The first is all of the beautiful gaming in the full on gaming spaces. I’m talking the whole bottom floor of rooms in the Overland Park Convention Center was chock full of games. There was Pachinko, couch co-op, local multiplayer, rhythm arcades, fighting arcades, retro arcades, and of course, tabletop games. There wasn’t a square inch of wasted space between games and gamers, the whole place had a fun buzz about it. I used to have a mindset that games were a lame addition to conventions. Why pay money to do things that I could do at home for free? But don’t worry, I get it now. I understand the competition, the comradery, the coming together of people who would not have normally have met under regular conditions. Not to mention that the games that you find at these events aren’t always ones that are at your home or even in your local arcade/barcade.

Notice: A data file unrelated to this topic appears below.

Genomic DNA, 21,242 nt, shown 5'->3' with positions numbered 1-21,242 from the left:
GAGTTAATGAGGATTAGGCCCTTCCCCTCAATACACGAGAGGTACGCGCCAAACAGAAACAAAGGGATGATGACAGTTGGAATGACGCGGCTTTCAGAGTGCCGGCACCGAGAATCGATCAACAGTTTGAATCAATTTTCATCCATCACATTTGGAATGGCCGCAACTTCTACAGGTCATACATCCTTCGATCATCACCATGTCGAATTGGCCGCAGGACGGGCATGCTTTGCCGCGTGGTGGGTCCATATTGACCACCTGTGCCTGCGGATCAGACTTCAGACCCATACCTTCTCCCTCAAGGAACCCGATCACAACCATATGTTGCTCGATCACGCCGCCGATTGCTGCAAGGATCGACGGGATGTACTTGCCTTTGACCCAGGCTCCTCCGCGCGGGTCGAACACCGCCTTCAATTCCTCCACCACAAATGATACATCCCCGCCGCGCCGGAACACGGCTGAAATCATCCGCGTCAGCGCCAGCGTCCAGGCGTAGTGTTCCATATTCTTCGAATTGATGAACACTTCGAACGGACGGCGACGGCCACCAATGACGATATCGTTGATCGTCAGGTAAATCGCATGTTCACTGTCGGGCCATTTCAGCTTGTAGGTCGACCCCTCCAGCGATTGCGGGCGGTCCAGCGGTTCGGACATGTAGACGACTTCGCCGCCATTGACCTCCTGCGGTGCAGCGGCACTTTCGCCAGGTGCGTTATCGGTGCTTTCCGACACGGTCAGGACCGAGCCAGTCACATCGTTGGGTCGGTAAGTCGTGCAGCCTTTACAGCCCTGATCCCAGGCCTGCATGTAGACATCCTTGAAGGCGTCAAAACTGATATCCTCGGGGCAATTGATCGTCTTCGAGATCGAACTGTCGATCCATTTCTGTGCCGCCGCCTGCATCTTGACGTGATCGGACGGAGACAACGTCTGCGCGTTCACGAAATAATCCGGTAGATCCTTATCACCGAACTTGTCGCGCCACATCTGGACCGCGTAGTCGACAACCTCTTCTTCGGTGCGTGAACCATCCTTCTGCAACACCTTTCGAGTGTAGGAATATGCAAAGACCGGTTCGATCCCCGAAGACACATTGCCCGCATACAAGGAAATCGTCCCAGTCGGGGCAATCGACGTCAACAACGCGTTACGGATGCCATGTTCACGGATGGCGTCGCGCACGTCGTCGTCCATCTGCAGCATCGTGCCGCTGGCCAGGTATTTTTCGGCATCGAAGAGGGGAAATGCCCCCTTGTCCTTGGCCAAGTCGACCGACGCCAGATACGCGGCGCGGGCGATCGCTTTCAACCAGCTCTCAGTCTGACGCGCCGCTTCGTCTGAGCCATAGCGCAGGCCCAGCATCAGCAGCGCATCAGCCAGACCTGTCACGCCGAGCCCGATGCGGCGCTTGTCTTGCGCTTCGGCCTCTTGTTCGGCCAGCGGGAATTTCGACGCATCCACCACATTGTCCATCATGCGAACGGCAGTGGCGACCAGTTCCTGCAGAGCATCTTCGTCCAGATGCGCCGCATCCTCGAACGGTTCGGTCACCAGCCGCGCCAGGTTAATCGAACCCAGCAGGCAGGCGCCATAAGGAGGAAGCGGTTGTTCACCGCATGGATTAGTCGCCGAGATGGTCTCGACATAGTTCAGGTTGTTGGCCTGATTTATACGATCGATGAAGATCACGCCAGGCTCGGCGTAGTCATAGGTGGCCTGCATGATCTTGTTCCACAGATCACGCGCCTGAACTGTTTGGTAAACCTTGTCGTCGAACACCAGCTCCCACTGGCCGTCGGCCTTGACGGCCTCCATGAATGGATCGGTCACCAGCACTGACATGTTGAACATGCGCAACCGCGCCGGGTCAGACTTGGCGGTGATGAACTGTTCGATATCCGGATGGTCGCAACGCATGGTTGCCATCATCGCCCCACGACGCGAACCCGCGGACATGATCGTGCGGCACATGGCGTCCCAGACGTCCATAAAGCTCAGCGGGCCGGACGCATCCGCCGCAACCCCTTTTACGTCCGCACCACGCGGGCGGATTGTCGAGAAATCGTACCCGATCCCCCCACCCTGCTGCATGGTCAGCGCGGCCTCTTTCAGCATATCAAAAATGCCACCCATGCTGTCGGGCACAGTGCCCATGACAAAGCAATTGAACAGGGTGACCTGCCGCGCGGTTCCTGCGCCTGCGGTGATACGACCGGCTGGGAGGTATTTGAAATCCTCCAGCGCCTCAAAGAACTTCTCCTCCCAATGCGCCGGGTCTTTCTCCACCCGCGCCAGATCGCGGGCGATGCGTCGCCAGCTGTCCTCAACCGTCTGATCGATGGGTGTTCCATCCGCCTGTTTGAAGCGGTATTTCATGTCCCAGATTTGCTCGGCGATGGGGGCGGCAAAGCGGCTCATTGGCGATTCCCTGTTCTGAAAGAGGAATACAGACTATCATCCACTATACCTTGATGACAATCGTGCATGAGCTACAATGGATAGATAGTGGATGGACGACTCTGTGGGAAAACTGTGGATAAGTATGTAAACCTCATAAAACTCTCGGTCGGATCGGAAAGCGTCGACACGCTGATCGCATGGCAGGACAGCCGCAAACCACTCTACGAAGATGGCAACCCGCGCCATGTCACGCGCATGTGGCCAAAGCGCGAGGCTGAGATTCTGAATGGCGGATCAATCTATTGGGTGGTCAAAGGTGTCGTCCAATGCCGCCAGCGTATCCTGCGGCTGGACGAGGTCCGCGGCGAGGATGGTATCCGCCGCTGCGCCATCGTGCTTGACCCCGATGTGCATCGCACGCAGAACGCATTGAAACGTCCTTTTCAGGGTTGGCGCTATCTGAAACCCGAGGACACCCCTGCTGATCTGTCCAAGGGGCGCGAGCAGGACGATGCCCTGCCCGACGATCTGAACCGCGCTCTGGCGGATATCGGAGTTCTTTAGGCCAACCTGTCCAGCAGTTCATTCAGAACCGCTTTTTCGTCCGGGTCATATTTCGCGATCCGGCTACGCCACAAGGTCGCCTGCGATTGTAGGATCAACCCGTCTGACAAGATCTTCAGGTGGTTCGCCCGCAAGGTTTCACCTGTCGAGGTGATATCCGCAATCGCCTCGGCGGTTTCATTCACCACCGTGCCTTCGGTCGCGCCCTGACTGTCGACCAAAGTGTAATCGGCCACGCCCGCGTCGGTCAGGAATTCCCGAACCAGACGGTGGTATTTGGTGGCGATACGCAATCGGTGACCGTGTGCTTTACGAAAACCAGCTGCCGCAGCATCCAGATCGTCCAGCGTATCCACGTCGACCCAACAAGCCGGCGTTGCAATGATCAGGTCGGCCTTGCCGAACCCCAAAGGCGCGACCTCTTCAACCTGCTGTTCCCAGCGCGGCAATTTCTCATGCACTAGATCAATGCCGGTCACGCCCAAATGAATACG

I also thought that the nice balance of cosplay panels, 18+ panels, notable celebrities, and other activities this year. I felt that last year had a little too much cosplay and not much else. But this year we got to have a great mixture of so many things that made Naka-Kon great in those more previous years. I felt that if I was getting too bored with listening to cosplayers, I could visit an 18+ panel, but we also had more than one opportunity to dance. And if there was a chance that nothing appealing was happening, there is always some type of gaming available as I mentioned before. So yeah, I thought this year was so much more varied in terms of content.